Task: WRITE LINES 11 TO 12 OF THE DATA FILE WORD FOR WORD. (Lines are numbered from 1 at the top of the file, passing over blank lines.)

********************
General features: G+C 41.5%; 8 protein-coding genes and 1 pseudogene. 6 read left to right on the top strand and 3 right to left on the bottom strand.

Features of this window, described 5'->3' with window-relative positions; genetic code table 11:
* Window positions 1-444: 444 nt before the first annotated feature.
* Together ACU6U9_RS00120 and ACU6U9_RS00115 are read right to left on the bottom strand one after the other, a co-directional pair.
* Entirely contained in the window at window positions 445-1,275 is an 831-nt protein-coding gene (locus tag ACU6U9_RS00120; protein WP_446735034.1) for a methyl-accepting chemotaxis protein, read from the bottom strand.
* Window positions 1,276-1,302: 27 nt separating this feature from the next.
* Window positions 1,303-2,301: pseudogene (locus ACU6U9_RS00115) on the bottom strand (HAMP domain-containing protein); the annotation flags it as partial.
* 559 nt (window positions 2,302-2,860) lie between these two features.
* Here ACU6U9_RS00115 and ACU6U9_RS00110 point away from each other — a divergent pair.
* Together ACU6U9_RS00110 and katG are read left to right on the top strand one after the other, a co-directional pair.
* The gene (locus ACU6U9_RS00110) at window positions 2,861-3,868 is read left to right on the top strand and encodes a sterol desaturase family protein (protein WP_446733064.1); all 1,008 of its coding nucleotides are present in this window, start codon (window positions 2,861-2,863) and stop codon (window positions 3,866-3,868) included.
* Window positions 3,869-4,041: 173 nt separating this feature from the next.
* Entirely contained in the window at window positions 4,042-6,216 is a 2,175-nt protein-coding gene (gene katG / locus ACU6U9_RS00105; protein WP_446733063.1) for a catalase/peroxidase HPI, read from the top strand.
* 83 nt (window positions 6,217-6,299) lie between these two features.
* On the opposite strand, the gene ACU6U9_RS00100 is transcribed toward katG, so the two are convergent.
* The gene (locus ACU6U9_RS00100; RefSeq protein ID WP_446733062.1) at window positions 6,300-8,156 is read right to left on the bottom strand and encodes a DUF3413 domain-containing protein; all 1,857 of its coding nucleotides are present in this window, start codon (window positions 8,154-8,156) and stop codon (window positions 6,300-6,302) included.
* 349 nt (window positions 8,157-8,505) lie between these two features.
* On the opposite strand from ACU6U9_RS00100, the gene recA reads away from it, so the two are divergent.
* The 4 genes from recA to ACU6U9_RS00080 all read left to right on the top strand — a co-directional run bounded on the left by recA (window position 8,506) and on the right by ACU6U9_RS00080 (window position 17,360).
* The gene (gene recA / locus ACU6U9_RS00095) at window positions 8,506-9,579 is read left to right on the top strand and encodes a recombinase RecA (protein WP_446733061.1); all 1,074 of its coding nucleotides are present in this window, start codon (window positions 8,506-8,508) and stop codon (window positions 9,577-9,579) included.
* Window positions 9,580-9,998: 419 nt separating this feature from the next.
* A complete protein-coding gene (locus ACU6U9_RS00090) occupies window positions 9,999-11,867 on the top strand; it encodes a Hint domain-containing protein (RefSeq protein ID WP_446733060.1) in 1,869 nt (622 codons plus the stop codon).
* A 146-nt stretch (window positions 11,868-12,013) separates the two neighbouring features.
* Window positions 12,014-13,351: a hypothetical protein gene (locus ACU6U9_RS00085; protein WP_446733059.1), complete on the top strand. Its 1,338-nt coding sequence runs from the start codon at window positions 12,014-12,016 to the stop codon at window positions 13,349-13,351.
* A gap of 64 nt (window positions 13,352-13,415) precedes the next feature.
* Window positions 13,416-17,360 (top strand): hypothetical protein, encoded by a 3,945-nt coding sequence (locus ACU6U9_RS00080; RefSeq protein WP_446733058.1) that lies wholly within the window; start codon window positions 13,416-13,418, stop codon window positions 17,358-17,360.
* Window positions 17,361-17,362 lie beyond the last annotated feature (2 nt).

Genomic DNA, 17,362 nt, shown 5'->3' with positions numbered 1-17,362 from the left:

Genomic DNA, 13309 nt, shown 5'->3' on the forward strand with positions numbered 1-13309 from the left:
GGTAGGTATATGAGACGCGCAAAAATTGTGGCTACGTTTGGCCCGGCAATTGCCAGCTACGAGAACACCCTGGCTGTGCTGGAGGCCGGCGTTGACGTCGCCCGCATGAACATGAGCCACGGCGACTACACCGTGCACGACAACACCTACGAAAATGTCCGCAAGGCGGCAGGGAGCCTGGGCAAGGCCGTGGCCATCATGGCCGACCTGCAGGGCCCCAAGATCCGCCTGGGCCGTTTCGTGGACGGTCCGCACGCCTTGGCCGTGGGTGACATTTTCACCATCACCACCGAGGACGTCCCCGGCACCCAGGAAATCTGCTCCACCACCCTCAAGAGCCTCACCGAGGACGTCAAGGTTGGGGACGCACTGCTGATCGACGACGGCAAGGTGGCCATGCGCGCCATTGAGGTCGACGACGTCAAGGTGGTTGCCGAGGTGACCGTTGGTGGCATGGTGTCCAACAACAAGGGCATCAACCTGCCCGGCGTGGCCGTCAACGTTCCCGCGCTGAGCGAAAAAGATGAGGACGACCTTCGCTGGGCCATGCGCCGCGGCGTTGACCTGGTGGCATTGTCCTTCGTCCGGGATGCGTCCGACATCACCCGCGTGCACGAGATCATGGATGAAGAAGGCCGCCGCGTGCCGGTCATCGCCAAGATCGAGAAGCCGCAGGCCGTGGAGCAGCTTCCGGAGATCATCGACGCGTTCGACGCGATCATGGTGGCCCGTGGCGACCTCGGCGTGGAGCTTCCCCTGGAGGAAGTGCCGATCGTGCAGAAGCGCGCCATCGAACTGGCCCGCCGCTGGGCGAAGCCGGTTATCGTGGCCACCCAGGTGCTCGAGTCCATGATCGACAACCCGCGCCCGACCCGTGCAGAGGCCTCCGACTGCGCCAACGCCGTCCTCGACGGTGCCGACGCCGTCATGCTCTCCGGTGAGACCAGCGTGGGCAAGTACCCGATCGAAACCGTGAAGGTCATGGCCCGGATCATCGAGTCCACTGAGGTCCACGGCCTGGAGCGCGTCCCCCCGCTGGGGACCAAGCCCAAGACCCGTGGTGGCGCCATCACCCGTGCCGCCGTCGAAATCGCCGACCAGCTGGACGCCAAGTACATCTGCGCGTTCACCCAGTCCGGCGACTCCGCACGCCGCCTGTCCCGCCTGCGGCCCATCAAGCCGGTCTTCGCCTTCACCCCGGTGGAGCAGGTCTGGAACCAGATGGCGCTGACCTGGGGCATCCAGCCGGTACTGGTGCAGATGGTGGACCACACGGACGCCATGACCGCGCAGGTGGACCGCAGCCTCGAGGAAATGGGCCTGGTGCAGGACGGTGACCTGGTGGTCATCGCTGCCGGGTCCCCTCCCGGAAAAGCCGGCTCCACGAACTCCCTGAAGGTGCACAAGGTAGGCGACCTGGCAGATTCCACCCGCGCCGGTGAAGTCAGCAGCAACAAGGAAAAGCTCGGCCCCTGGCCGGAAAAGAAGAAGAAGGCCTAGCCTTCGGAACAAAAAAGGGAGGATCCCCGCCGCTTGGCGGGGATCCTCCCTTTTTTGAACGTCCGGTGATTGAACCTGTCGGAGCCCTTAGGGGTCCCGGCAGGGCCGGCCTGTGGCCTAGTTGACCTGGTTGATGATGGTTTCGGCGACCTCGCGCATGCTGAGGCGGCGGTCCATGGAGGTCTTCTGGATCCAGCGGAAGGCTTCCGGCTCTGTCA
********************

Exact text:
* The gene (locus ACU6U9_RS00110) at window positions 2,861-3,868 is read left to right on the top strand and encodes a sterol desaturase family protein (protein WP_446733064.1); all 1,008 of its coding nucleotides are present in this window, start codon (window positions 2,861-2,863) and stop codon (window positions 3,866-3,868) included.
* Window positions 3,869-4,041: 173 nt separating this feature from the next.